“It is a part of my brand to talk to people on the street about their style. I actually wish women would do that more, just go up to each other and complement one another if they appreciate what someone is doing, it just brings a smile to their face.”
How do you bring a lens of diversity to CCF?
“Our first cover was a black woman, Kiri Morken, but it wasn’t something I even thought about. I am always looking for diverse people to include in the magazine because I want people to see themselves in the magazine. It is so exciting to see all the shapes and colors in major magazines and I want to reflect that.”
Have you seen a change in how fashion covers diversity since you have been in the industry?
“I think they have almost been forced to show more diversity and step up to arise with the times. They are enforced by journalists and designers alike to represent it all, which ultimately makes your brand more of a business as you will attract more money in the process from a wider audience.”
Issue 1: Kiri Morken photographed by Nathan Daine
Issue 3: Keren Nimmo photographed by Esther Lee Leach
Issue 5: Hannah Moon photographed by Danielle Webster
Issue 7: Georgia Alexia Benjou photographed by Esther Lee Leach
Issue 8: Jennifer Tom photographed by Caroline Miller
The structure of your magazine showcases the voices and people behind brands and businesses and even people behind the camera that are in the fashion realm.
“Yes, I want to peek behind the camera and get to know them. They are some of the true style people and I want to know what they have to say.”
What are the challenges of being in the digital space versus print?
“I think the digital space, especially in an area like Cherry Creek, is a challenge because people are still getting used to digital-forward brands and that my particular magazine is only online. But the best thing about it is the constant and instant access to the publication, it is always there. You also can’t do video in print so that opens up so much opportunity.”
Can you tell us something we might find surprising about the culture in Cherry Creek?
“It is very down-to-earth and friendly, although when I first told people I lived here, they would say how stuffy it was, but it is a neighborhood where people live and work, and it is a welcoming place for everybody.”
What is the takeaway for Cherry Creek Fashion readers when they click into your space?
“To be inspired, encouraged, to live their best life. Don’t wait until guests come over to bring out your best china, bring it out on Saturday with your three-year-old and teach him how to use it. I want to remind people to find your own style and your authentic self—in your home and in your life. Fashion is not that important, it is more about wearing what makes you feel good. I remind you to not chase the trends; if acid-green and yellow is huge on the runway, but it doesn’t work for me, then I won’t abide by it. I will take what works for me and apply it into my life. Do you. The most interesting people do their own thing.”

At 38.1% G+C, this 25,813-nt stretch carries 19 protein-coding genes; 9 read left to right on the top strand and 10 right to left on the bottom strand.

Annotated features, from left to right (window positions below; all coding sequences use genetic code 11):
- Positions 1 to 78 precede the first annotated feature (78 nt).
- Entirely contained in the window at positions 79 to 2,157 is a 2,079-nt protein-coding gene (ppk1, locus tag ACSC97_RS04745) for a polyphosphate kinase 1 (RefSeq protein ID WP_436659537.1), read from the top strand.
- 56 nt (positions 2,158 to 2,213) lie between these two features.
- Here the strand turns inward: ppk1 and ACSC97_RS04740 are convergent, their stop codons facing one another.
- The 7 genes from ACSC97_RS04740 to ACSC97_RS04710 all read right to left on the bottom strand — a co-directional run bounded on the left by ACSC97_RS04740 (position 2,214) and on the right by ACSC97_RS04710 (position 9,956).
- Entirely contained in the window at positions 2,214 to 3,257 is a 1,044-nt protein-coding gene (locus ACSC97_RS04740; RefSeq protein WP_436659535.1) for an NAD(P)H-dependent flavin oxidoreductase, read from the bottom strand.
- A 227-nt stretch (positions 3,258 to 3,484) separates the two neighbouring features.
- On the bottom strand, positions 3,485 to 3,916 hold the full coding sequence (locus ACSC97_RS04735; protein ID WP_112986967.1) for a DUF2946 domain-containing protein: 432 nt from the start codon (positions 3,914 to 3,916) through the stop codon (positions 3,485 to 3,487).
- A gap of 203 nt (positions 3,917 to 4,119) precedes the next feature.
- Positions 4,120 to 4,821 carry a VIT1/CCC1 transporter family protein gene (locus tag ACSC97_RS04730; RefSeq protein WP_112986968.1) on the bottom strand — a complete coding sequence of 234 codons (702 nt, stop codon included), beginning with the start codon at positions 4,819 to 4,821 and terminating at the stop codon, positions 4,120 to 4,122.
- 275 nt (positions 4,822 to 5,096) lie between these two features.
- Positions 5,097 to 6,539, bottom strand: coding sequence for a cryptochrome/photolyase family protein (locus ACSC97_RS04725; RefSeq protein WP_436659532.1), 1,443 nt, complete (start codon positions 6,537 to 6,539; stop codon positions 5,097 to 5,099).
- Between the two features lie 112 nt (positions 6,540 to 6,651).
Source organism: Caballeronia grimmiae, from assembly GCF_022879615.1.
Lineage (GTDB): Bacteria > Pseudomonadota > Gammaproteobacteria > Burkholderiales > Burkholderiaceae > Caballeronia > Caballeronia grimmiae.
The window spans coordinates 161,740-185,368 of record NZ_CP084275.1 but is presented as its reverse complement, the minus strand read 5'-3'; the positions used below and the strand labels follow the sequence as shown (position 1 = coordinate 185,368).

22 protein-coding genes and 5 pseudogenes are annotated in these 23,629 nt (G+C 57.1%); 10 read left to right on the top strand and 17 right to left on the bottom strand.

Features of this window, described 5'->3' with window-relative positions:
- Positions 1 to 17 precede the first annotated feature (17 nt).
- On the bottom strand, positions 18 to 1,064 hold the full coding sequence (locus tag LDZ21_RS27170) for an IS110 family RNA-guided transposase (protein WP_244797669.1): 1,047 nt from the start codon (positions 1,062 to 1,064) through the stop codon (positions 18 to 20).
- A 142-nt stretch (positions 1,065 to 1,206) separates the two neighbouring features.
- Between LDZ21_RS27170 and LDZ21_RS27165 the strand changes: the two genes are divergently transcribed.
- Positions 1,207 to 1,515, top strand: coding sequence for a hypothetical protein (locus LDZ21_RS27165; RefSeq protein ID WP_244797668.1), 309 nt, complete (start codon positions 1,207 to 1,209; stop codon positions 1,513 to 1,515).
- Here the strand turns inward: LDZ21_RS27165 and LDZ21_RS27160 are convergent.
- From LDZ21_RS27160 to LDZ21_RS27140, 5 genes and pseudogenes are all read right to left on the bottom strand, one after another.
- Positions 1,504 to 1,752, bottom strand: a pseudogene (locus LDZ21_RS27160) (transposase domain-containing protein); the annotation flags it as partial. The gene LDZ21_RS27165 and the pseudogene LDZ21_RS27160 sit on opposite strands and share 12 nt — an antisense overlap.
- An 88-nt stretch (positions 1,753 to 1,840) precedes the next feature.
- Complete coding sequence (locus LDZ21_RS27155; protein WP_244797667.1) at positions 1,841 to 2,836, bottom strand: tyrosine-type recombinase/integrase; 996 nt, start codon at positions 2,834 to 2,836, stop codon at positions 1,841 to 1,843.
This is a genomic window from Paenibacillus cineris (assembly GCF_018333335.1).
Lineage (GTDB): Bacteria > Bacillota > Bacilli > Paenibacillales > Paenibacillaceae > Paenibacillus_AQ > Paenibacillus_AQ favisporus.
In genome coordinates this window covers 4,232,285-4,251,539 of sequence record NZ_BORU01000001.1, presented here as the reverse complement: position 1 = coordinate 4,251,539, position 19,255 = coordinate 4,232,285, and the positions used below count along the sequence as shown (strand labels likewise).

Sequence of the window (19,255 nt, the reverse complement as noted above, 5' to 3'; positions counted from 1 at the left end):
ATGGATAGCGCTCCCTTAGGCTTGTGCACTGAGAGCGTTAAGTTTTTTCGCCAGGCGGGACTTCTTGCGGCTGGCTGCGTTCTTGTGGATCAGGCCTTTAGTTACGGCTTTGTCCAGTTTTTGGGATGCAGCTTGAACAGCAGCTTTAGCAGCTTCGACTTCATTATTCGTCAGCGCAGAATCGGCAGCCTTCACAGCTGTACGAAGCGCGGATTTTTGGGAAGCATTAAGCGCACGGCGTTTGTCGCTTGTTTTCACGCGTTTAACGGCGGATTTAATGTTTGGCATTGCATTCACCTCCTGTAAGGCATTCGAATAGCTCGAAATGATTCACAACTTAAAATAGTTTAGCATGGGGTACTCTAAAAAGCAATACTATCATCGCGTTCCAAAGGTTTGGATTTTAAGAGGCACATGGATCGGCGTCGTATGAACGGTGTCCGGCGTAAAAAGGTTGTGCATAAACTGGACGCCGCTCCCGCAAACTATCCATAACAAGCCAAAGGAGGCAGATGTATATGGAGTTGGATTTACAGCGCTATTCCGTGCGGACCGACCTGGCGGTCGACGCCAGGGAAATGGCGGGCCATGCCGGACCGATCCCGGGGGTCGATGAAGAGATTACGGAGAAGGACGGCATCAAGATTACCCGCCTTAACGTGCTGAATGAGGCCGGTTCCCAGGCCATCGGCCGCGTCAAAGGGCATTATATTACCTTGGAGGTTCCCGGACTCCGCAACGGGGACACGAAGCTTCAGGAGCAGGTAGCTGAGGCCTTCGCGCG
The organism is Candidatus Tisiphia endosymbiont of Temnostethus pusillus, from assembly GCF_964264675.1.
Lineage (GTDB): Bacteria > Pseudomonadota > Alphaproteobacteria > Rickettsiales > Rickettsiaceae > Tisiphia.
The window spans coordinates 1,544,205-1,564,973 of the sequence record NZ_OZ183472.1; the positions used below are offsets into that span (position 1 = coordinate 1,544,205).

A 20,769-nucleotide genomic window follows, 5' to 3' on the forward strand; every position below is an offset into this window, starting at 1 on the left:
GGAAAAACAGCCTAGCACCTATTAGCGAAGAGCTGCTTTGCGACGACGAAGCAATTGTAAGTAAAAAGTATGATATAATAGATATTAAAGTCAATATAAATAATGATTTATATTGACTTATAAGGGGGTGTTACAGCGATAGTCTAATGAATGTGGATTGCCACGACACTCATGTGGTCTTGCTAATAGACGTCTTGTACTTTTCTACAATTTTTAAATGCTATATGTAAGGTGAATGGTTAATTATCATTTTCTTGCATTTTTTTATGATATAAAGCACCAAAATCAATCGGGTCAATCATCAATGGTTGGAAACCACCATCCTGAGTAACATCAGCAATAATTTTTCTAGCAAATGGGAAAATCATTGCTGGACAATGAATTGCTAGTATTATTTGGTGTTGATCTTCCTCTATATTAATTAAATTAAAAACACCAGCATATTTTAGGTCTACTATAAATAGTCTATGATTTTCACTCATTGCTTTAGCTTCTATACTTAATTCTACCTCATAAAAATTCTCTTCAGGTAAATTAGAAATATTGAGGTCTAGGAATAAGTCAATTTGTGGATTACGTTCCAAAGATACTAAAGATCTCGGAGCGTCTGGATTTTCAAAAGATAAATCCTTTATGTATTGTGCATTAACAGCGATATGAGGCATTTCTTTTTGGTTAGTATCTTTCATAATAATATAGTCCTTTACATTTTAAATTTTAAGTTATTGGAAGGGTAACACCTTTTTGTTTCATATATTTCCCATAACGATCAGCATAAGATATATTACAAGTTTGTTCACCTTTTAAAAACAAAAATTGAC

What do you want to tell people about visiting Cherry Creek? How should they spend a day in the city?
“Walking through Cherry Creek is a must. Grab a coffee from Aviano, go to the mall, or take a stroll. There are so many amazing boutiques that are for all age ranges and at different price points. In the night we love going out, Narrative is a new restaurant with amazing quality Italian food, we hang out here and sometimes head over to the Rino area. We have great hotels too, the Jacquard, which we have done a few CCF shoots at as well as the Moxi, they all have great restaurants attached too. There are great opportunities to have a staycation in your own city.”
Any advice for editors and creators who are building their own business?
“Just start. Start your Instagram, start your website, just do it. It doesn’t matter how small it is, just start. Also, reach out to people. I reach out to everyone in their DM’s, even the TV hosts who have 20,000 followers. This is why I love Denver, because the creative community here is so supportive, everybody is so willing to meet up, help and connect.”
Do you think building a fashion publication would be more difficult somewhere else like NY or San Francisco?
“Definitely. Because all of these markets have an established and mature fashion industry, they are very closed. I can’t just reach out to Anna Wintour. But in a place like Denver, it’s still the wild west, you can do whatever you want. There is space to connect with people and just grab a coffee and see where that takes you.”